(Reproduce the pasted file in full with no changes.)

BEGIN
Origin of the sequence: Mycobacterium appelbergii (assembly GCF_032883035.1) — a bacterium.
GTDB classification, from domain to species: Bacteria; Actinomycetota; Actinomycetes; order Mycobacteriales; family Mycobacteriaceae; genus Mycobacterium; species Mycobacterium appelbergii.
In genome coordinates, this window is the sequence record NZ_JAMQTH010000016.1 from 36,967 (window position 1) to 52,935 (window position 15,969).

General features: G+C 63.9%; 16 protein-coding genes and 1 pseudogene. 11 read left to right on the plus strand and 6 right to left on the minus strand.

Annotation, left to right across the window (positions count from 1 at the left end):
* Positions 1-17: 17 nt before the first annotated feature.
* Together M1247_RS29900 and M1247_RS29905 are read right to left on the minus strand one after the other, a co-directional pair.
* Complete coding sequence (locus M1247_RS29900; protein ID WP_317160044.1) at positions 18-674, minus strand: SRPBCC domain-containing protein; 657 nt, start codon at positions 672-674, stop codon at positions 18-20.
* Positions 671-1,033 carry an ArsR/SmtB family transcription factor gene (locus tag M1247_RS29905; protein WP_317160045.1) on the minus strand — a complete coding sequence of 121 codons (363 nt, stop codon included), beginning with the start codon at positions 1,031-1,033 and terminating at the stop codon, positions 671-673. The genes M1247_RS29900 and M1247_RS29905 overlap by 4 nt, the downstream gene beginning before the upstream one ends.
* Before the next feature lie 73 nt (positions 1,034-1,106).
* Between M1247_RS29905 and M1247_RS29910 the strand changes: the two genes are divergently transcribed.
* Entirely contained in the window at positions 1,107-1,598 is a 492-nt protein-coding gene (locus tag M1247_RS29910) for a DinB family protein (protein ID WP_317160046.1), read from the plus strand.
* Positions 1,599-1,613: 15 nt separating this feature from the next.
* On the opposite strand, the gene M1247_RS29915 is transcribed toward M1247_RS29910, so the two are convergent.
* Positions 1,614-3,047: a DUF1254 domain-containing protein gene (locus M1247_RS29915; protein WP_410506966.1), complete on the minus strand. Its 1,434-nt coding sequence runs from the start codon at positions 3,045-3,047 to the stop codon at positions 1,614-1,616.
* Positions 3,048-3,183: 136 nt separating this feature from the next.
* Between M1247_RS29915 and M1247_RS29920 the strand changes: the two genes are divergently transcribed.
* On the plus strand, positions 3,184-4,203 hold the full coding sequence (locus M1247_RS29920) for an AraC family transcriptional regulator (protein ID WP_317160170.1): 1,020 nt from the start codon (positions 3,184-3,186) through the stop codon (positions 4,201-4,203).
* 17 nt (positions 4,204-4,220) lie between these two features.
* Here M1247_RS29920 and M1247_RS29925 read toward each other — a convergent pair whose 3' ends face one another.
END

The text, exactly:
Origin of the sequence: Mycobacterium appelbergii (assembly GCF_032883035.1) — a bacterium.
GTDB classification, from domain to species: Bacteria; Actinomycetota; Actinomycetes; order Mycobacteriales; family Mycobacteriaceae; genus Mycobacterium; species Mycobacterium appelbergii.
In genome coordinates, this window is the sequence record NZ_JAMQTH010000016.1 from 36,967 (window position 1) to 52,935 (window position 15,969).

General features: G+C 63.9%; 16 protein-coding genes and 1 pseudogene. 11 read left to right on the plus strand and 6 right to left on the minus strand.

Annotation, left to right across the window (positions count from 1 at the left end):
* Positions 1-17: 17 nt before the first annotated feature.
* Together M1247_RS29900 and M1247_RS29905 are read right to left on the minus strand one after the other, a co-directional pair.
* Complete coding sequence (locus M1247_RS29900; protein ID WP_317160044.1) at positions 18-674, minus strand: SRPBCC domain-containing protein; 657 nt, start codon at positions 672-674, stop codon at positions 18-20.
* Positions 671-1,033 carry an ArsR/SmtB family transcription factor gene (locus tag M1247_RS29905; protein WP_317160045.1) on the minus strand — a complete coding sequence of 121 codons (363 nt, stop codon included), beginning with the start codon at positions 1,031-1,033 and terminating at the stop codon, positions 671-673. The genes M1247_RS29900 and M1247_RS29905 overlap by 4 nt, the downstream gene beginning before the upstream one ends.
* Before the next feature lie 73 nt (positions 1,034-1,106).
* Between M1247_RS29905 and M1247_RS29910 the strand changes: the two genes are divergently transcribed.
* Entirely contained in the window at positions 1,107-1,598 is a 492-nt protein-coding gene (locus tag M1247_RS29910) for a DinB family protein (protein ID WP_317160046.1), read from the plus strand.
* Positions 1,599-1,613: 15 nt separating this feature from the next.
* On the opposite strand, the gene M1247_RS29915 is transcribed toward M1247_RS29910, so the two are convergent.
* Positions 1,614-3,047: a DUF1254 domain-containing protein gene (locus M1247_RS29915; protein WP_410506966.1), complete on the minus strand. Its 1,434-nt coding sequence runs from the start codon at positions 3,045-3,047 to the stop codon at positions 1,614-1,616.
* Positions 3,048-3,183: 136 nt separating this feature from the next.
* Between M1247_RS29915 and M1247_RS29920 the strand changes: the two genes are divergently transcribed.
* On the plus strand, positions 3,184-4,203 hold the full coding sequence (locus M1247_RS29920) for an AraC family transcriptional regulator (protein ID WP_317160170.1): 1,020 nt from the start codon (positions 3,184-3,186) through the stop codon (positions 4,201-4,203).
* 17 nt (positions 4,204-4,220) lie between these two features.
* Here M1247_RS29920 and M1247_RS29925 read toward each other — a convergent pair whose 3' ends face one another.